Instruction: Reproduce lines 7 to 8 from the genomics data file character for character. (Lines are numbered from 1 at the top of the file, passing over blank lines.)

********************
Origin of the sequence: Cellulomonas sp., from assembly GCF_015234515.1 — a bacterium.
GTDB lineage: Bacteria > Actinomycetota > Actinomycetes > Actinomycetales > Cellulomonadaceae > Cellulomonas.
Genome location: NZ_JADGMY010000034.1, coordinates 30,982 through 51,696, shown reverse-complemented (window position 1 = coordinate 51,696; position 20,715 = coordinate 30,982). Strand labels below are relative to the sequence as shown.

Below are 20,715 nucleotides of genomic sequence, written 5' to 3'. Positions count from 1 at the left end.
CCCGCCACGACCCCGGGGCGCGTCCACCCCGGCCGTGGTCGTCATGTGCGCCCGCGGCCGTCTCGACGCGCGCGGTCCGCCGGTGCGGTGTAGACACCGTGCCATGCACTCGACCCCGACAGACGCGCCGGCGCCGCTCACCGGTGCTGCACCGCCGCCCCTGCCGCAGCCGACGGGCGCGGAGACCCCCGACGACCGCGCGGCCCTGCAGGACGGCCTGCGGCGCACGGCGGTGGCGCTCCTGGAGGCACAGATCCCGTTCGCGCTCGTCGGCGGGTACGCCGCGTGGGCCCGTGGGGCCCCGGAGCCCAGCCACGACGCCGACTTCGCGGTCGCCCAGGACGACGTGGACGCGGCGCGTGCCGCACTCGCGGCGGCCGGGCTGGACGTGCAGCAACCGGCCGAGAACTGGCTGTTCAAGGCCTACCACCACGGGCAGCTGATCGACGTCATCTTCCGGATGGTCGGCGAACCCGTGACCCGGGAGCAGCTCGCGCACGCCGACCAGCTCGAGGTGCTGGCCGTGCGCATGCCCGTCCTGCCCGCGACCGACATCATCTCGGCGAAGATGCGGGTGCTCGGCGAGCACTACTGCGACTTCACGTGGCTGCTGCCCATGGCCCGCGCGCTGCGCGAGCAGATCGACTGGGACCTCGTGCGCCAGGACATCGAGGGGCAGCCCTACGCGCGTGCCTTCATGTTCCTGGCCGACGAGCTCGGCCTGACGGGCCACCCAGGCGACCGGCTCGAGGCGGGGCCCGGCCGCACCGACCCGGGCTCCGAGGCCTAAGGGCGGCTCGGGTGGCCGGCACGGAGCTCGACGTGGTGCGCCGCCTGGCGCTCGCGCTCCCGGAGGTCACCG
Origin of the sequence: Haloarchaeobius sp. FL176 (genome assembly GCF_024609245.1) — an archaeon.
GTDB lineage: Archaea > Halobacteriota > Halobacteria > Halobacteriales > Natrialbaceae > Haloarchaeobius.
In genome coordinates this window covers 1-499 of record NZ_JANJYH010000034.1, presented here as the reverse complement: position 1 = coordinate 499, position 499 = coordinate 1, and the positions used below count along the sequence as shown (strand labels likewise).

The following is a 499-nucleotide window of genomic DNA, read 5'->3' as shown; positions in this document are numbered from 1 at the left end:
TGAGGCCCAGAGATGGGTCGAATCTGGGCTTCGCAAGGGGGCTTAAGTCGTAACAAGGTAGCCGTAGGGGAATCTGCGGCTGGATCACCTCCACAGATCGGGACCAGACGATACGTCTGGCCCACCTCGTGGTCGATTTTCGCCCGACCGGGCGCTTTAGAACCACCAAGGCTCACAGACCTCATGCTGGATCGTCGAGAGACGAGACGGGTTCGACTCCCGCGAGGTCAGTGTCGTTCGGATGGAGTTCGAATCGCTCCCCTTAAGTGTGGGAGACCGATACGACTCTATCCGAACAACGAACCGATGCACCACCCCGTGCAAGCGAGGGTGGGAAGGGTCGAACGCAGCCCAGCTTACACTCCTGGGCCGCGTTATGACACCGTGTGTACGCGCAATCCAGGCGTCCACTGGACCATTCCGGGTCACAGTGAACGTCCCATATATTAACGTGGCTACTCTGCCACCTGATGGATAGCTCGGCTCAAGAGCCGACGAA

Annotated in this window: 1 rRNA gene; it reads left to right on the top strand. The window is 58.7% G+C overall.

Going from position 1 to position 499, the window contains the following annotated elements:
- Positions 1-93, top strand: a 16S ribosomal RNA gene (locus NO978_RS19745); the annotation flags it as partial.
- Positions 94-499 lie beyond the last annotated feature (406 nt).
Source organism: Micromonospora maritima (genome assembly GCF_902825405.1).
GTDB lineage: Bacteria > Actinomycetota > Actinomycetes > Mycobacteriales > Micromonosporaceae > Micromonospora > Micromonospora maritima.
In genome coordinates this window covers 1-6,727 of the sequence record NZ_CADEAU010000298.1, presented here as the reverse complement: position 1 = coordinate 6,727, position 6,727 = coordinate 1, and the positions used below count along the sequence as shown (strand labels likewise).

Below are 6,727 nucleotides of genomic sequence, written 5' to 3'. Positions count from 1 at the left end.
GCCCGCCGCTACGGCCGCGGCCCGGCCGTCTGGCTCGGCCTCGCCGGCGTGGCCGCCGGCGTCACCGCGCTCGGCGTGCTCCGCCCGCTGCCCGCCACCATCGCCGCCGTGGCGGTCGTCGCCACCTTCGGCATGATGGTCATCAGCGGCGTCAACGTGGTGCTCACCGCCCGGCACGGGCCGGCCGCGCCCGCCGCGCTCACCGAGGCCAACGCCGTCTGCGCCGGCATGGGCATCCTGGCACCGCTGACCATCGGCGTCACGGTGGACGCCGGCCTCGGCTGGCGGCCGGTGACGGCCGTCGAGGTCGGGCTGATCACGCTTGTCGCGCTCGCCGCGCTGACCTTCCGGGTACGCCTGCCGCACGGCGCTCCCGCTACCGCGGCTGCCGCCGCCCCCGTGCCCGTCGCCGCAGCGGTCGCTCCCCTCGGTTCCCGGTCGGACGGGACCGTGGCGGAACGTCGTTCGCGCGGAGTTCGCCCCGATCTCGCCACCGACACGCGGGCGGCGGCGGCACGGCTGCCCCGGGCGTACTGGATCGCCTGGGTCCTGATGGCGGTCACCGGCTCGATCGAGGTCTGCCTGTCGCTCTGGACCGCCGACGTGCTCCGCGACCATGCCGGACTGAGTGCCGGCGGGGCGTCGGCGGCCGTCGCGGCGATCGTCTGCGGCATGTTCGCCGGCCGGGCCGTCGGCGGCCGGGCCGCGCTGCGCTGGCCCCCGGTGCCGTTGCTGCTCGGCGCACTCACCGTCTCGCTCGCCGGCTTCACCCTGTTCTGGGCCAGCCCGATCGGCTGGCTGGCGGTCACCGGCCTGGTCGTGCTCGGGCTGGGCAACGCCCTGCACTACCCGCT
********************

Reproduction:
GTDB lineage: Archaea > Halobacteriota > Halobacteria > Halobacteriales > Natrialbaceae > Haloarchaeobius.
In genome coordinates this window covers 1-499 of record NZ_JANJYH010000034.1, presented here as the reverse complement: position 1 = coordinate 499, position 499 = coordinate 1, and the positions used below count along the sequence as shown (strand labels likewise).